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Must-try restaurants in Tokyo

Going to Tokyo for the first time with my fiance for our honeymoon in fall of 2014 and we love to eat.  What must we try there?  We're open to anything, but if it helps narrow it down, I love sushi and my fiance has a thing for noodles.

8 Answers

top answer by
Andrew from Minneapolis

I've got quite a few recommendations...

For sushi:

  • Sushi Mizutani is hidden in the basement of an office building. It's hard to find and even harder to get a table. Take it from me though, the search is worth it.
  • Nobu Tokyo is where world-renowned sushi chef Nobu Matsuhisa serves up incrediable sushi at this lively sushi bar. The ingredients are bought daily at the local Tsukiji Market.
  • Sushi Dai, located in the Tsukiji Market, is one of the top sushi restaurants in the world. The wait is long, but it is worth it.
  • By the way, Tsukiji Fish Market is a must. I could people watch all morning at Tsukiji, world's largest fish market. The diversity of offerings can delight any seafood lover's cravings. Go early to watch the auctions. You won't believe the prices some of these fish garner.

For noodles:

  • Namiki Yabusoba is one of most well-known noodle shops in Tokyo. The dishes are so good, there is almost always a line.
  • Ivan Ramen serves ramen that is handcrafted with local ingredients. Dorm food doesn't even come close.
  • Nagatacho Kurosawa Restaurant.
  • Nagi is not a typical noodle shop. Nagi has a wait staff waiting to take your order. Tell them how you would like your noodles and enjoy.

Here are some other places in the city for really good traditional Japanese food:

  • Don’t let the appearance of Robata of Tokyo scare you. It might be a little small, but it makes up for it in a big way with the food. And no need to order. Just say how much you want to spend and they'll take care of the rest.
  • Isehiro: When the ingredients of a dish are each hand selected by the chef, you know it's going to be good.
  • The chefs at Raku-tei take their food seriously, which leads to some pretty serious tempura.
  • Ganchan is so fun. The wait staff are always in a good mood and you can't help but enjoy the restaurant's sound track.
  • Bird Land: Named after Weather Report's jazz-fusion song "Birdland," the restaurant plays plenty of jazzy tunes. Sit down, grab a perfectly grilled skewer and enjoy the dulcet tones.
  • Onyasai: Personalize your shabu-shabu by choosing your soups and ingredients. I like mine spicy with the "hinabe dashi" soup.
  • Ten-ichi: Grab a seat at the counter and watch the chef prepare your meal. Dinner and a show all in one.
  • Inakaya is such a fun place for a dinner. Sit around the U-shaped counter and watch as a team of chefs put together your meal robatayaki style.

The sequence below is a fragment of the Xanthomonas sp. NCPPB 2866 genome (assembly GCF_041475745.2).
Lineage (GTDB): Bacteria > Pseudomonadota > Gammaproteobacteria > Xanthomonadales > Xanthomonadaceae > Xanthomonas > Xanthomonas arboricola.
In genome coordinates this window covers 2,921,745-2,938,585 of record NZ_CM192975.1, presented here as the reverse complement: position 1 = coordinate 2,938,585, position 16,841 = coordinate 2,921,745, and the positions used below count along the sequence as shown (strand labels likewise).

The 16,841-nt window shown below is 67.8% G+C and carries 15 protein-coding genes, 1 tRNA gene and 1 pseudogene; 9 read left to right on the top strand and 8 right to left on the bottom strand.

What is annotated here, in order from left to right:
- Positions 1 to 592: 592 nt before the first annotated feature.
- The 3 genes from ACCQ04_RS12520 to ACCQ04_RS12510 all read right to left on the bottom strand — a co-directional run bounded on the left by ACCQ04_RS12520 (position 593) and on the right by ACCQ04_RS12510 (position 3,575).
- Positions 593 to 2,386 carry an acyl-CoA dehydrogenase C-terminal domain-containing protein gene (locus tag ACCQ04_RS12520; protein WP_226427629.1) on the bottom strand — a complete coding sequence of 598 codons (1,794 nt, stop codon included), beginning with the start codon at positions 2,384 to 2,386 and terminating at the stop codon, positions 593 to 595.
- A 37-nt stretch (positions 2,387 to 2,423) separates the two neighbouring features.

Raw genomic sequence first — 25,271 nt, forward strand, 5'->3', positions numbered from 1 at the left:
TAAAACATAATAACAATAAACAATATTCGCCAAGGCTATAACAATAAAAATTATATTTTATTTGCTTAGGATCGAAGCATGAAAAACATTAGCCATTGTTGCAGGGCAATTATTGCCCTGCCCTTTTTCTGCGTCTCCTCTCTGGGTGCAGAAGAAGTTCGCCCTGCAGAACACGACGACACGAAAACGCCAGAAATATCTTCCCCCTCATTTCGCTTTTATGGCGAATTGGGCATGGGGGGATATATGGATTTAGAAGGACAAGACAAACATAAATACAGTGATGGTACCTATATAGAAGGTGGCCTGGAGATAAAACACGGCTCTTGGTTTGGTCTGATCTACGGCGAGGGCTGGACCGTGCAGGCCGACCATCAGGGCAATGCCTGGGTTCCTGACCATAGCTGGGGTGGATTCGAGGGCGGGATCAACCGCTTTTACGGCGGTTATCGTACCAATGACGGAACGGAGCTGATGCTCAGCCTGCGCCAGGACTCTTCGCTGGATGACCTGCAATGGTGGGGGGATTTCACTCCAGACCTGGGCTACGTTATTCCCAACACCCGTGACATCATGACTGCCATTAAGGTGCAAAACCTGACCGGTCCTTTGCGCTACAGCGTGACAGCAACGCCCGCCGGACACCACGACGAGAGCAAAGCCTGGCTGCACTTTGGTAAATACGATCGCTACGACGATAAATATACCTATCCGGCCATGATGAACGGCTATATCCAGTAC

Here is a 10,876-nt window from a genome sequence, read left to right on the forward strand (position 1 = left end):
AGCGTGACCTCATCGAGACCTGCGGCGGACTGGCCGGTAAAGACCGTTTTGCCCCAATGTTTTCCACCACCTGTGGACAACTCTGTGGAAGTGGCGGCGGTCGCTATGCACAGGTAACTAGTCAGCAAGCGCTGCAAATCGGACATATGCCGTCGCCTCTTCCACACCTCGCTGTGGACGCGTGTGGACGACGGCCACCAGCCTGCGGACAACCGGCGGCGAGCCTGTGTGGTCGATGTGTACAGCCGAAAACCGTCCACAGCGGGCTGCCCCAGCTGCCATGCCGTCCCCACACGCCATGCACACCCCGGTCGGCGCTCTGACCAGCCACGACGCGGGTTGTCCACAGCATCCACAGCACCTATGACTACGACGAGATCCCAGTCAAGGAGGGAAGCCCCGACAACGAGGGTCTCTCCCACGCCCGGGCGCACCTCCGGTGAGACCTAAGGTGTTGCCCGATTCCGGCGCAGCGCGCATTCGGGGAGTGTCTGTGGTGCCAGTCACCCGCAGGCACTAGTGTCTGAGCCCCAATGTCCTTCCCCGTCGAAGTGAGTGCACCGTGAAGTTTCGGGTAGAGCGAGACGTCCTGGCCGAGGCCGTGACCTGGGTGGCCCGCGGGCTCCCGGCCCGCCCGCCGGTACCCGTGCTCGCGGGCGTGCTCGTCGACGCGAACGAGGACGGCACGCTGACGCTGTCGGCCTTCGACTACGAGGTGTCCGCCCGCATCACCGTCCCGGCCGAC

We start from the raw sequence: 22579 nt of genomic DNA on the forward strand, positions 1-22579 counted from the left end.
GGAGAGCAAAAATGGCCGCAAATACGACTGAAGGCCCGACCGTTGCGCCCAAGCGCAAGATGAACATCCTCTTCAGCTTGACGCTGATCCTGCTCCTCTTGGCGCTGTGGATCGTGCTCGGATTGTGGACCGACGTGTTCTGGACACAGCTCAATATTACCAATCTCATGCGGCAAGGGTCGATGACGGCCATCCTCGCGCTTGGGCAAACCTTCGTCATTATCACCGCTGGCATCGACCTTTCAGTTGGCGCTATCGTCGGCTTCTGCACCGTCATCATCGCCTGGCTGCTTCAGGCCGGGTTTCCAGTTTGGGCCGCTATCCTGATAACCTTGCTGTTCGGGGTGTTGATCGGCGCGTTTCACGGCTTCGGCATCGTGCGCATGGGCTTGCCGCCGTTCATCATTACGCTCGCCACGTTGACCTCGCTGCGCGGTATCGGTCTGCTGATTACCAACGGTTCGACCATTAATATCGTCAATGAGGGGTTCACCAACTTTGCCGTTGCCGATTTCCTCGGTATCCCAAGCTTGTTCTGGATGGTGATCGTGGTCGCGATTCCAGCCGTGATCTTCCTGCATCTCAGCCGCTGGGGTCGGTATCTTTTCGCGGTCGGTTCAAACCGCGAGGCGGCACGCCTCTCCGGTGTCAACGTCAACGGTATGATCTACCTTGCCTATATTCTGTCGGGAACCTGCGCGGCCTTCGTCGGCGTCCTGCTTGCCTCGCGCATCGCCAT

• Hayashi, you order a Japanese set meal and grill it over one of five hibachi grills. If you are concerned you won't do it right, no worries, there is always someone ready to help.
  • Kuroba-tei is a seafood lover's paradise. Try the 20 lb. oven-roasted tuna head cooked and served whole.
  • Arashio Sumo Table: I loved the chankonabe, a traditional stew made with fried fried tofu, mushrooms, cabbage, and spring onions. It is rich in fiber and protein and a favorite dish of sumo wrestlers.

Mentioned in this answer:

  1. Sushi Mizutani (restaurant)
  2. Ivan Ramen (restaurant)
  3. Sushi Dai (restaurant)
  4. Tsukiji Fish Market (neighborhood)
  5. Namiki Yabusoba (restaurant)
  6. Nobu Tokyo (restaurant)
  7. Nagatacho Kurosawa Restaurant (restaurant)
  8. Nagi (restaurant)
  9. Robata of Tokyo (restaurant)
  10. Isehiro (restaurant)
  11. Raku-tei (restaurant)
  12. Ganchan (restaurant)
  13. Bird Land (restaurant)
  14. Onyasai (attraction)
  15. Ten-ichi (restaurant)
  16. Inakaya (restaurant)
  17. Hayashi (attraction)
  18. Kuroba-tei (restaurant)
  19. Arashio Sumo Table (restaurant)
25 thankscomments (2)

answered by
Zach from Los Angeles

Here are my favorites from a recent trip:

Sawada - One of a handful of truly outstanding Tokyo sushi restaurants. We had a flight of Tuna belly—at least four different kinds if memory serves—among many other delicacies during our three hour lunch. 

Bear Pond Espresso - The owner of this shop famously closes around 2:00 pm every day, after which time he feels the demands on the Tokyo power grid don't allow his equipment to reach its potential. It has a cult following, and deservedly so. 

Tempra Kondo - Father and son duo serving a tempura tasting menu on the top floor of a Ginza high rise. 

Pannya Cafe Curry - A sleepy establishment that feels more like eating at a friend's kitchen counter than a restaurant. The standout on the tiny menu is their delicious curry, which is served with fried pork brought in from Kyoto's most prestigious meat ager.